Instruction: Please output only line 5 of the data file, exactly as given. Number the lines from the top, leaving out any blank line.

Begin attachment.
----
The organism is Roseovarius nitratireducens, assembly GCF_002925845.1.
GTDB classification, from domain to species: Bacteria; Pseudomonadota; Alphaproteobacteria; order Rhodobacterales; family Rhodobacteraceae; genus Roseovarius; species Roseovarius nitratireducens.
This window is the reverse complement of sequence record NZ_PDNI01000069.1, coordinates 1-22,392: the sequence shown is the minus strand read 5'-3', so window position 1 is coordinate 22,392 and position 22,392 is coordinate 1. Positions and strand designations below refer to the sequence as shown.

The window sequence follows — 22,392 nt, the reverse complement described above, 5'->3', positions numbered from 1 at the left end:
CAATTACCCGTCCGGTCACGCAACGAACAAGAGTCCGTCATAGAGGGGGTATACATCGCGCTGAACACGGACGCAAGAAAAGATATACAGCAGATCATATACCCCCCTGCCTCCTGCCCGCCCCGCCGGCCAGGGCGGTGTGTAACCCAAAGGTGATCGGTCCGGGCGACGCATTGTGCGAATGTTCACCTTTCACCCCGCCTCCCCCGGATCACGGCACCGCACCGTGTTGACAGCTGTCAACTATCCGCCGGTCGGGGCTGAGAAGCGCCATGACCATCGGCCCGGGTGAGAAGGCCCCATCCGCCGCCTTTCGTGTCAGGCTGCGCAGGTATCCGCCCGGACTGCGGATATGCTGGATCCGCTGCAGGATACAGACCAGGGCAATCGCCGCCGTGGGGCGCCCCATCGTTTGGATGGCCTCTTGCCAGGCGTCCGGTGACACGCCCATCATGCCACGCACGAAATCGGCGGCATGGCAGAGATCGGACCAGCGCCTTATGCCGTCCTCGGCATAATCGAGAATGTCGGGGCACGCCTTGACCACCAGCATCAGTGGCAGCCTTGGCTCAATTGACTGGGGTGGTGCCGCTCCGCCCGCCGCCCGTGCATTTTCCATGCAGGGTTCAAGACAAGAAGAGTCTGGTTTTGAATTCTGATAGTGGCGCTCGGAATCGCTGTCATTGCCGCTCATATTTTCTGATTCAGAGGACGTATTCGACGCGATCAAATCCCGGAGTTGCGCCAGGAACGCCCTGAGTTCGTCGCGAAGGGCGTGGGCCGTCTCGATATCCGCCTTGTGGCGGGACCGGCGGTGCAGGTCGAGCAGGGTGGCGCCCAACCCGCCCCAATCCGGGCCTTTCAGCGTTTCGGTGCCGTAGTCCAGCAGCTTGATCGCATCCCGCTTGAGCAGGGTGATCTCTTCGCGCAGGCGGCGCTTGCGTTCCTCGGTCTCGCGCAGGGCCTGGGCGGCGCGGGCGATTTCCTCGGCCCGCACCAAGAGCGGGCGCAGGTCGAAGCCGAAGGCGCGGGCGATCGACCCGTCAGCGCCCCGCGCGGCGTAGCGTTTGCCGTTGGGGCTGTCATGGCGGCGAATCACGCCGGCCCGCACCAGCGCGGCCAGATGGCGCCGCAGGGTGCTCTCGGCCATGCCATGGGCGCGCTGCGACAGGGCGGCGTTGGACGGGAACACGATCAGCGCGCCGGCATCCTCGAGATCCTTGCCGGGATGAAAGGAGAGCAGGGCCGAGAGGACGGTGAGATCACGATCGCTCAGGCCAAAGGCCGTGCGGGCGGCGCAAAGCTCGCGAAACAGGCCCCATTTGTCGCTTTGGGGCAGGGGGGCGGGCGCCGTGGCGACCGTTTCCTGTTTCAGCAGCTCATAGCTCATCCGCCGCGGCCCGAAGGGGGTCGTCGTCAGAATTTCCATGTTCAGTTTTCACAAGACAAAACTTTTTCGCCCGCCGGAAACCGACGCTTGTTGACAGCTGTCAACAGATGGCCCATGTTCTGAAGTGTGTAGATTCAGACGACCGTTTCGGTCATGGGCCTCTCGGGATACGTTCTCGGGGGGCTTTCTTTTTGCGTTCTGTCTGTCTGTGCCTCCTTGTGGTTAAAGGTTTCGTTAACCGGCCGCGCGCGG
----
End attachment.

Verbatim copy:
CAATTACCCGTCCGGTCACGCAACGAACAAGAGTCCGTCATAGAGGGGGTATACATCGCGCTGAACACGGACGCAAGAAAAGATATACAGCAGATCATATACCCCCCTGCCTCCTGCCCGCCCCGCCGGCCAGGGCGGTGTGTAACCCAAAGGTGATCGGTCCGGGCGACGCATTGTGCGAATGTTCACCTTTCACCCCGCCTCCCCCGGATCACGGCACCGCACCGTGTTGACAGCTGTCAACTATCCGCCGGTCGGGGCTGAGAAGCGCCATGACCATCGGCCCGGGTGAGAAGGCCCCATCCGCCGCCTTTCGTGTCAGGCTGCGCAGGTATCCGCCCGGACTGCGGATATGCTGGATCCGCTGCAGGATACAGACCAGGGCAATCGCCGCCGTGGGGCGCCCCATCGTTTGGATGGCCTCTTGCCAGGCGTCCGGTGACACGCCCATCATGCCACGCACGAAATCGGCGGCATGGCAGAGATCGGACCAGCGCCTTATGCCGTCCTCGGCATAATCGAGAATGTCGGGGCACGCCTTGACCACCAGCATCAGTGGCAGCCTTGGCTCAATTGACTGGGGTGGTGCCGCTCCGCCCGCCGCCCGTGCATTTTCCATGCAGGGTTCAAGACAAGAAGAGTCTGGTTTTGAATTCTGATAGTGGCGCTCGGAATCGCTGTCATTGCCGCTCATATTTTCTGATTCAGAGGACGTATTCGACGCGATCAAATCCCGGAGTTGCGCCAGGAACGCCCTGAGTTCGTCGCGAAGGGCGTGGGCCGTCTCGATATCCGCCTTGTGGCGGGACCGGCGGTGCAGGTCGAGCAGGGTGGCGCCCAACCCGCCCCAATCCGGGCCTTTCAGCGTTTCGGTGCCGTAGTCCAGCAGCTTGATCGCATCCCGCTTGAGCAGGGTGATCTCTTCGCGCAGGCGGCGCTTGCGTTCCTCGGTCTCGCGCAGGGCCTGGGCGGCGCGGGCGATTTCCTCGGCCCGCACCAAGAGCGGGCGCAGGTCGAAGCCGAAGGCGCGGGCGATCGACCCGTCAGCGCCCCGCGCGGCGTAGCGTTTGCCGTTGGGGCTGTCATGGCGGCGAATCACGCCGGCCCGCACCAGCGCGGCCAGATGGCGCCGCAGGGTGCTCTCGGCCATGCCATGGGCGCGCTGCGACAGGGCGGCGTTGGACGGGAACACGATCAGCGCGCCGGCATCCTCGAGATCCTTGCCGGGATGAAAGGAGAGCAGGGCCGAGAGGACGGTGAGATCACGATCGCTCAGGCCAAAGGCCGTGCGGGCGGCGCAAAGCTCGCGAAACAGGCCCCATTTGTCGCTTTGGGGCAGGGGGGCGGGCGCCGTGGCGACCGTTTCCTGTTTCAGCAGCTCATAGCTCATCCGCCGCGGCCCGAAGGGGGTCGTCGTCAGAATTTCCATGTTCAGTTTTCACAAGACAAAACTTTTTCGCCCGCCGGAAACCGACGCTTGTTGACAGCTGTCAACAGATGGCCCATGTTCTGAAGTGTGTAGATTCAGACGACCGTTTCGGTCATGGGCCTCTCGGGATACGTTCTCGGGGGGCTTTCTTTTTGCGTTCTGTCTGTCTGTGCCTCCTTGTGGTTAAAGGTTTCGTTAACCGGCCGCGCGCGG